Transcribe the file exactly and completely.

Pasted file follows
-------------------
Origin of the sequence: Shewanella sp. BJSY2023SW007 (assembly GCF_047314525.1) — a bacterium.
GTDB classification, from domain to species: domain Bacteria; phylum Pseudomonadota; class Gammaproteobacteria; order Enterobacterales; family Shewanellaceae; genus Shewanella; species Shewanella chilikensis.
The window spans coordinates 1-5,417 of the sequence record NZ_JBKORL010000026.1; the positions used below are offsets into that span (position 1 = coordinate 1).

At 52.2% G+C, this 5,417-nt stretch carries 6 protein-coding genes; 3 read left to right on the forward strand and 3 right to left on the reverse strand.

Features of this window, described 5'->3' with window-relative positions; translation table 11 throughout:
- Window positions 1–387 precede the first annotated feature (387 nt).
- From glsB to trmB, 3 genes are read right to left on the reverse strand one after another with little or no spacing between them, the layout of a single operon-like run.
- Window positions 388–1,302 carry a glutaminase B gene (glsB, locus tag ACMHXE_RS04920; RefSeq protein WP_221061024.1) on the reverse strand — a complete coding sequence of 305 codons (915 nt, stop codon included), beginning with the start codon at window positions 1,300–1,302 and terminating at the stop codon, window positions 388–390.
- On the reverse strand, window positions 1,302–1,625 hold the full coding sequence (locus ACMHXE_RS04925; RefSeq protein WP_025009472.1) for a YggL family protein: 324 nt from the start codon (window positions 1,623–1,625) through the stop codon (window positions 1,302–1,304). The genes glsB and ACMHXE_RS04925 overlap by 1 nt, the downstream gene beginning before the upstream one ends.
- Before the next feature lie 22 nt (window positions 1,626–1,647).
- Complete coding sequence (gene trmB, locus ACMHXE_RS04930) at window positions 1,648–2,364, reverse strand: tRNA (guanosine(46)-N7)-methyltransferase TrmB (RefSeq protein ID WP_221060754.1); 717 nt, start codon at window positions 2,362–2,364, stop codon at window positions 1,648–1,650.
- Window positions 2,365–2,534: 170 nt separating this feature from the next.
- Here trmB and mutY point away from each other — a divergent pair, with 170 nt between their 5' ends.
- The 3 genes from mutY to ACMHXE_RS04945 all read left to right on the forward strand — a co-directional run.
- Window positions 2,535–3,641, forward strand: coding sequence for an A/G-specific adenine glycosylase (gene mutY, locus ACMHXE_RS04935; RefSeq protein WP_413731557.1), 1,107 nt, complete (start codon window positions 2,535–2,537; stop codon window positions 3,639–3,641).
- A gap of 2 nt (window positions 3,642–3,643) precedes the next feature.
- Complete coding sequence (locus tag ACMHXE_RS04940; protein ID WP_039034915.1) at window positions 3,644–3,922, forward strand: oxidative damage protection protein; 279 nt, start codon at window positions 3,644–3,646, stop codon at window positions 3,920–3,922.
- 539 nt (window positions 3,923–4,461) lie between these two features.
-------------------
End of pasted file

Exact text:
Origin of the sequence: Shewanella sp. BJSY2023SW007 (assembly GCF_047314525.1) — a bacterium.
GTDB classification, from domain to species: domain Bacteria; phylum Pseudomonadota; class Gammaproteobacteria; order Enterobacterales; family Shewanellaceae; genus Shewanella; species Shewanella chilikensis.
The window spans coordinates 1-5,417 of the sequence record NZ_JBKORL010000026.1; the positions used below are offsets into that span (position 1 = coordinate 1).

At 52.2% G+C, this 5,417-nt stretch carries 6 protein-coding genes; 3 read left to right on the forward strand and 3 right to left on the reverse strand.

Features of this window, described 5'->3' with window-relative positions; translation table 11 throughout:
- Window positions 1–387 precede the first annotated feature (387 nt).
- From glsB to trmB, 3 genes are read right to left on the reverse strand one after another with little or no spacing between them, the layout of a single operon-like run.
- Window positions 388–1,302 carry a glutaminase B gene (glsB, locus tag ACMHXE_RS04920; RefSeq protein WP_221061024.1) on the reverse strand — a complete coding sequence of 305 codons (915 nt, stop codon included), beginning with the start codon at window positions 1,300–1,302 and terminating at the stop codon, window positions 388–390.
- On the reverse strand, window positions 1,302–1,625 hold the full coding sequence (locus ACMHXE_RS04925; RefSeq protein WP_025009472.1) for a YggL family protein: 324 nt from the start codon (window positions 1,623–1,625) through the stop codon (window positions 1,302–1,304). The genes glsB and ACMHXE_RS04925 overlap by 1 nt, the downstream gene beginning before the upstream one ends.
- Before the next feature lie 22 nt (window positions 1,626–1,647).
- Complete coding sequence (gene trmB, locus ACMHXE_RS04930) at window positions 1,648–2,364, reverse strand: tRNA (guanosine(46)-N7)-methyltransferase TrmB (RefSeq protein ID WP_221060754.1); 717 nt, start codon at window positions 2,362–2,364, stop codon at window positions 1,648–1,650.
- Window positions 2,365–2,534: 170 nt separating this feature from the next.
- Here trmB and mutY point away from each other — a divergent pair, with 170 nt between their 5' ends.
- The 3 genes from mutY to ACMHXE_RS04945 all read left to right on the forward strand — a co-directional run.
- Window positions 2,535–3,641, forward strand: coding sequence for an A/G-specific adenine glycosylase (gene mutY, locus ACMHXE_RS04935; RefSeq protein WP_413731557.1), 1,107 nt, complete (start codon window positions 2,535–2,537; stop codon window positions 3,639–3,641).
- A gap of 2 nt (window positions 3,642–3,643) precedes the next feature.
- Complete coding sequence (locus tag ACMHXE_RS04940; protein ID WP_039034915.1) at window positions 3,644–3,922, forward strand: oxidative damage protection protein; 279 nt, start codon at window positions 3,644–3,646, stop codon at window positions 3,920–3,922.
- 539 nt (window positions 3,923–4,461) lie between these two features.